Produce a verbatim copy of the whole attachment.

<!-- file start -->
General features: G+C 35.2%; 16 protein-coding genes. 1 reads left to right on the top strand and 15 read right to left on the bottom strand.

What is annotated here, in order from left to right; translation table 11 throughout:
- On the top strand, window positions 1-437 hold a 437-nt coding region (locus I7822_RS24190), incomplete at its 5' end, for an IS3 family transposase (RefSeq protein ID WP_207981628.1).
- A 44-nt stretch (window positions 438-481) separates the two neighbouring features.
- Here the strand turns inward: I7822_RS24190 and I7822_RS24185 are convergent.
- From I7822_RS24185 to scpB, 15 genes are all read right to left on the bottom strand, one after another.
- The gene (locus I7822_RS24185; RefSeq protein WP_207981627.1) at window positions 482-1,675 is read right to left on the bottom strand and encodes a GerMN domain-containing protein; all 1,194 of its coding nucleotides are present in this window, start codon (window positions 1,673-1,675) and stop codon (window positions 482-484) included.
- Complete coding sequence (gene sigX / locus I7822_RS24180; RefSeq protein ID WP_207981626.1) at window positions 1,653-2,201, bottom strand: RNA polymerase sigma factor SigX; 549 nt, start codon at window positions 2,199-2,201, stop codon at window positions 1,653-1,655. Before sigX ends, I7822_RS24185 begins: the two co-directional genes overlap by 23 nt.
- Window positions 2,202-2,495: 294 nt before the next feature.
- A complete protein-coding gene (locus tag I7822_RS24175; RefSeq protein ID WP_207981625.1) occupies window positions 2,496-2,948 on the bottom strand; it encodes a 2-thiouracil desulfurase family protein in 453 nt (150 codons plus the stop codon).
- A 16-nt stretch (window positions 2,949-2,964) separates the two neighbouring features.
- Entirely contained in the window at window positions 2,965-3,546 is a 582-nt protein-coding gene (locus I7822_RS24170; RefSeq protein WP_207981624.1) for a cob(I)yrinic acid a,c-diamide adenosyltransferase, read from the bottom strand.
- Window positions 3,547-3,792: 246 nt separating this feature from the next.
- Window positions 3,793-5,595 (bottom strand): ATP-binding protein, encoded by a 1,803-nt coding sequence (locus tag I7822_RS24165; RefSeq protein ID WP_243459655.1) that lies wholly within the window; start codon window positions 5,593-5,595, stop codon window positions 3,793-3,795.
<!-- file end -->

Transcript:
General features: G+C 35.2%; 16 protein-coding genes. 1 reads left to right on the top strand and 15 read right to left on the bottom strand.

What is annotated here, in order from left to right; translation table 11 throughout:
- On the top strand, window positions 1-437 hold a 437-nt coding region (locus I7822_RS24190), incomplete at its 5' end, for an IS3 family transposase (RefSeq protein ID WP_207981628.1).
- A 44-nt stretch (window positions 438-481) separates the two neighbouring features.
- Here the strand turns inward: I7822_RS24190 and I7822_RS24185 are convergent.
- From I7822_RS24185 to scpB, 15 genes are all read right to left on the bottom strand, one after another.
- The gene (locus I7822_RS24185; RefSeq protein WP_207981627.1) at window positions 482-1,675 is read right to left on the bottom strand and encodes a GerMN domain-containing protein; all 1,194 of its coding nucleotides are present in this window, start codon (window positions 1,673-1,675) and stop codon (window positions 482-484) included.
- Complete coding sequence (gene sigX / locus I7822_RS24180; RefSeq protein ID WP_207981626.1) at window positions 1,653-2,201, bottom strand: RNA polymerase sigma factor SigX; 549 nt, start codon at window positions 2,199-2,201, stop codon at window positions 1,653-1,655. Before sigX ends, I7822_RS24185 begins: the two co-directional genes overlap by 23 nt.
- Window positions 2,202-2,495: 294 nt before the next feature.
- A complete protein-coding gene (locus tag I7822_RS24175; RefSeq protein ID WP_207981625.1) occupies window positions 2,496-2,948 on the bottom strand; it encodes a 2-thiouracil desulfurase family protein in 453 nt (150 codons plus the stop codon).
- A 16-nt stretch (window positions 2,949-2,964) separates the two neighbouring features.
- Entirely contained in the window at window positions 2,965-3,546 is a 582-nt protein-coding gene (locus I7822_RS24170; RefSeq protein WP_207981624.1) for a cob(I)yrinic acid a,c-diamide adenosyltransferase, read from the bottom strand.
- Window positions 3,547-3,792: 246 nt separating this feature from the next.
- Window positions 3,793-5,595 (bottom strand): ATP-binding protein, encoded by a 1,803-nt coding sequence (locus tag I7822_RS24165; RefSeq protein ID WP_243459655.1) that lies wholly within the window; start codon window positions 5,593-5,595, stop codon window positions 3,793-3,795.